Myanmar, having completed the “big bang,” initial reforms is in the process of establishing a regulatory agency to be known as the Myanmar Communication Commission (MCC). Due to years of enforced isolation from the world and neglect of education, Myanmar suffers from severe constraints in terms of skilled personnel. Having already achieved good results by learning from the experience with previous reforms, the government may benefit from learning from the experiences in the design of regulatory agencies and the conduct of ex-ante, sector-specific regulation. From desk research and questionnaires administered to informed respondents, this paper assembles relevant evidence from National Regulatory Agencies (NRAs) in member states of the Association of South East Asian Nations (ASEAN) of which Myanmar is a member. In addition, the paper identifies negative aspects of conventional solutions and suggests ways to address them.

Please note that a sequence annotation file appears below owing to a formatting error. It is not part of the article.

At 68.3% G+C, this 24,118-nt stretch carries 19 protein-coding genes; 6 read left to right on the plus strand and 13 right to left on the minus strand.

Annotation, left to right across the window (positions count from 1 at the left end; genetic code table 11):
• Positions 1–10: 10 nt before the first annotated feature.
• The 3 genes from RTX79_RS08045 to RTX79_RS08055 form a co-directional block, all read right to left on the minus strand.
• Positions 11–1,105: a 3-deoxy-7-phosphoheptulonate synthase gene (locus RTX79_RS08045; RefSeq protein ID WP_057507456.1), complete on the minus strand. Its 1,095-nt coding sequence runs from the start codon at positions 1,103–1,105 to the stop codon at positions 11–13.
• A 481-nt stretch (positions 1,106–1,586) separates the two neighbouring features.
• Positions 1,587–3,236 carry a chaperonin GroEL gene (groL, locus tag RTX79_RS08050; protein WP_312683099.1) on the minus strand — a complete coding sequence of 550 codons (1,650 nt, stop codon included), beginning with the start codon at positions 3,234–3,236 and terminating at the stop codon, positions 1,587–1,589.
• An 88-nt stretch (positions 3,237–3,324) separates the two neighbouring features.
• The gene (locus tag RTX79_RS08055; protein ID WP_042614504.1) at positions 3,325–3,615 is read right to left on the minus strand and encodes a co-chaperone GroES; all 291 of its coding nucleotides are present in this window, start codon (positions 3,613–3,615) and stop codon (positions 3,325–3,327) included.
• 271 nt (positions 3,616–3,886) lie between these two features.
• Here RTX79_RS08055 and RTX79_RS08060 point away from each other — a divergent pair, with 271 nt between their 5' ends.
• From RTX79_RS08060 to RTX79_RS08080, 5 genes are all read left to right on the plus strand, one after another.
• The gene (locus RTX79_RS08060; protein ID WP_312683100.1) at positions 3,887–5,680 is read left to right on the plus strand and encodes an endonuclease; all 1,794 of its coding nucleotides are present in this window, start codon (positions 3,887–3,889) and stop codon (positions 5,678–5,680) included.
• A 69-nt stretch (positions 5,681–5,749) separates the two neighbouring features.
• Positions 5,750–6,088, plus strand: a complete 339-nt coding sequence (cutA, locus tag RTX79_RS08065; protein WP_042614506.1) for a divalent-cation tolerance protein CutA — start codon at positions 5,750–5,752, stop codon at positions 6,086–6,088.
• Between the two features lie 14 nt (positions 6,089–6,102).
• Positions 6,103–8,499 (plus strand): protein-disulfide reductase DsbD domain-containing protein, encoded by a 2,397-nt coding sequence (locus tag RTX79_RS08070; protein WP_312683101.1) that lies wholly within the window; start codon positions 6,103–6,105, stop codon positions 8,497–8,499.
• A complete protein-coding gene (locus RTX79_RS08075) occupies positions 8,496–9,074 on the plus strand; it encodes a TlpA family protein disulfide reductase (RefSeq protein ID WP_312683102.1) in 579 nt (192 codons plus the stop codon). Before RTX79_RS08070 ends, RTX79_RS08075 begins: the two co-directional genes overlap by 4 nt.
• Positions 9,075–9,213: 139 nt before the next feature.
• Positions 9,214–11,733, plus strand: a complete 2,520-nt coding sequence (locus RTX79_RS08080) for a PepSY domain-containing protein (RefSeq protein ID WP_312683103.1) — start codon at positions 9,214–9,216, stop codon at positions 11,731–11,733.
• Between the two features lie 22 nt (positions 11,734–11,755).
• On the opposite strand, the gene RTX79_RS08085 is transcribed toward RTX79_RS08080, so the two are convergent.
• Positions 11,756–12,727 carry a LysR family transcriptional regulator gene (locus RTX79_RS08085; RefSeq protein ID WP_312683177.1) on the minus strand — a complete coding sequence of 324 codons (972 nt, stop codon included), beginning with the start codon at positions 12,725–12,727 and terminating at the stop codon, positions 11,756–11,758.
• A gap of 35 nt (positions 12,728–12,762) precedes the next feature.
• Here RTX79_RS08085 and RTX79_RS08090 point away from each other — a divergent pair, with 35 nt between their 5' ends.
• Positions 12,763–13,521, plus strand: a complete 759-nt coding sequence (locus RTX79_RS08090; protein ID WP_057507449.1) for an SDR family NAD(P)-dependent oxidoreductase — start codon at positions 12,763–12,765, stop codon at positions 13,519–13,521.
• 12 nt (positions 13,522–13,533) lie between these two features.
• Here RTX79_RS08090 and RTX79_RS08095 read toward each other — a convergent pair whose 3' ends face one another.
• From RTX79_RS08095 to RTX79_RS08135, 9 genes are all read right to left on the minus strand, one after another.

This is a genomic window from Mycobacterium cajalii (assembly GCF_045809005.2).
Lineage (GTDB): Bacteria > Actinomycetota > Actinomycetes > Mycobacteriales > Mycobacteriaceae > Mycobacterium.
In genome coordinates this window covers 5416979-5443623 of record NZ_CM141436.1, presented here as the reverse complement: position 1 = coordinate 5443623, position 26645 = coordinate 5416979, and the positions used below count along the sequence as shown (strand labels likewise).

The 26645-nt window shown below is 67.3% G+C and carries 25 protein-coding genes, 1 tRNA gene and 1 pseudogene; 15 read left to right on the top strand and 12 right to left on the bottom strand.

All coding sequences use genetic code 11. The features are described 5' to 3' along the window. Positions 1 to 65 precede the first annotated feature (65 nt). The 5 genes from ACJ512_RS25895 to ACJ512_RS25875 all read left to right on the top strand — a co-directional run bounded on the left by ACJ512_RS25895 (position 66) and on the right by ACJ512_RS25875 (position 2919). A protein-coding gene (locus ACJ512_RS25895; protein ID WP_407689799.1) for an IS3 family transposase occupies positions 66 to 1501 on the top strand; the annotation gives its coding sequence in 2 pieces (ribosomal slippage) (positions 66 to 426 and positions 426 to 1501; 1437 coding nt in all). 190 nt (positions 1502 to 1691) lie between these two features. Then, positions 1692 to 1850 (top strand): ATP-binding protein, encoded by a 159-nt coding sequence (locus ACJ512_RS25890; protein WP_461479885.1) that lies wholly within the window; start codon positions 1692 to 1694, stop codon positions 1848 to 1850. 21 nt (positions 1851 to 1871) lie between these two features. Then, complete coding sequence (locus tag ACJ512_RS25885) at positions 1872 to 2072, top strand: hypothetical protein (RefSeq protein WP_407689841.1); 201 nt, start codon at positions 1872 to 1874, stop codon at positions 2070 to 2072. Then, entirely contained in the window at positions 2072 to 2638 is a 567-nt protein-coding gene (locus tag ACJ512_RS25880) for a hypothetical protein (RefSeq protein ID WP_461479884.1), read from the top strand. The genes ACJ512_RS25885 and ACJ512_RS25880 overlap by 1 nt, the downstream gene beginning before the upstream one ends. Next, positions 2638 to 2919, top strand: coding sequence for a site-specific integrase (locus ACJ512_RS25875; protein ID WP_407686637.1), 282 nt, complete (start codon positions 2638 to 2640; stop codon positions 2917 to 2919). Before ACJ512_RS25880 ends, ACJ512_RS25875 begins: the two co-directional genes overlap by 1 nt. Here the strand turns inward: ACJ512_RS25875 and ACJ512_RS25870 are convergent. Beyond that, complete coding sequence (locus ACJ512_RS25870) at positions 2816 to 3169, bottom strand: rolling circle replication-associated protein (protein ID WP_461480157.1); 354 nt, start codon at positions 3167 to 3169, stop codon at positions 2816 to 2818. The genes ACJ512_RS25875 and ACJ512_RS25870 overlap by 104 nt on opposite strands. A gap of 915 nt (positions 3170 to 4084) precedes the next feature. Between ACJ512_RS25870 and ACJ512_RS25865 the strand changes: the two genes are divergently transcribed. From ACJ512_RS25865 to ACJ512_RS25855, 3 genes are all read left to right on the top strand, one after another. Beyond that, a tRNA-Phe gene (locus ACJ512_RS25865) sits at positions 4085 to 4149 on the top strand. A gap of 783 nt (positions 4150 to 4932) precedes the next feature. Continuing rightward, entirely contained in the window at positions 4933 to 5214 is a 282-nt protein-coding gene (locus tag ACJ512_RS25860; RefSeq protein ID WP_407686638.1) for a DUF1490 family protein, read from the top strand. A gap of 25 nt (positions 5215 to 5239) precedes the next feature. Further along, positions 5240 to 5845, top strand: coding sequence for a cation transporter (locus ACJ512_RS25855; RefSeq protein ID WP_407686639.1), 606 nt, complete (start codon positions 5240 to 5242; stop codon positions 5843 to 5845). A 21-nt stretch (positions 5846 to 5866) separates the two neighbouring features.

When I was last in Myanmar, 3G was said to be available, people had smartphones, but congestion made connecting a challenge. It appears the operators are responding. According to Takashi Nagashima, CEO of MPT-KDDI-Sumitomo joint operations, the network improvement plan kicked off on November 6. The capacity of congested 3G sites in Yangon and Nay Pyi Taw was expanded. Capacity of those sites is now about 50 per cent higher than before November 6.
In the larger scheme of things, telecom reforms are easy. But they involve technical expertise and are likely to result in terrible errors like Timor Leste’s multi-decade monopoly, Thailand’s concession contracts, Bangladesh’s fixed licenses, and so on, as we pointed out. The Reuters report provides a good overview of the challenges facing reformers in Myanmar. As Myanmar opens up after almost 50 years of army rule, and foreign investors descend on the resource-rich country of 60 million, its long-isolated institutions are struggling to keep up, raising the risk of a policy misstep that could wreck stability in this nascent democracy. The pace of change, already frenetic, looks set to accelerate after President Thein Sein announced on June 19 a second phase of reforms.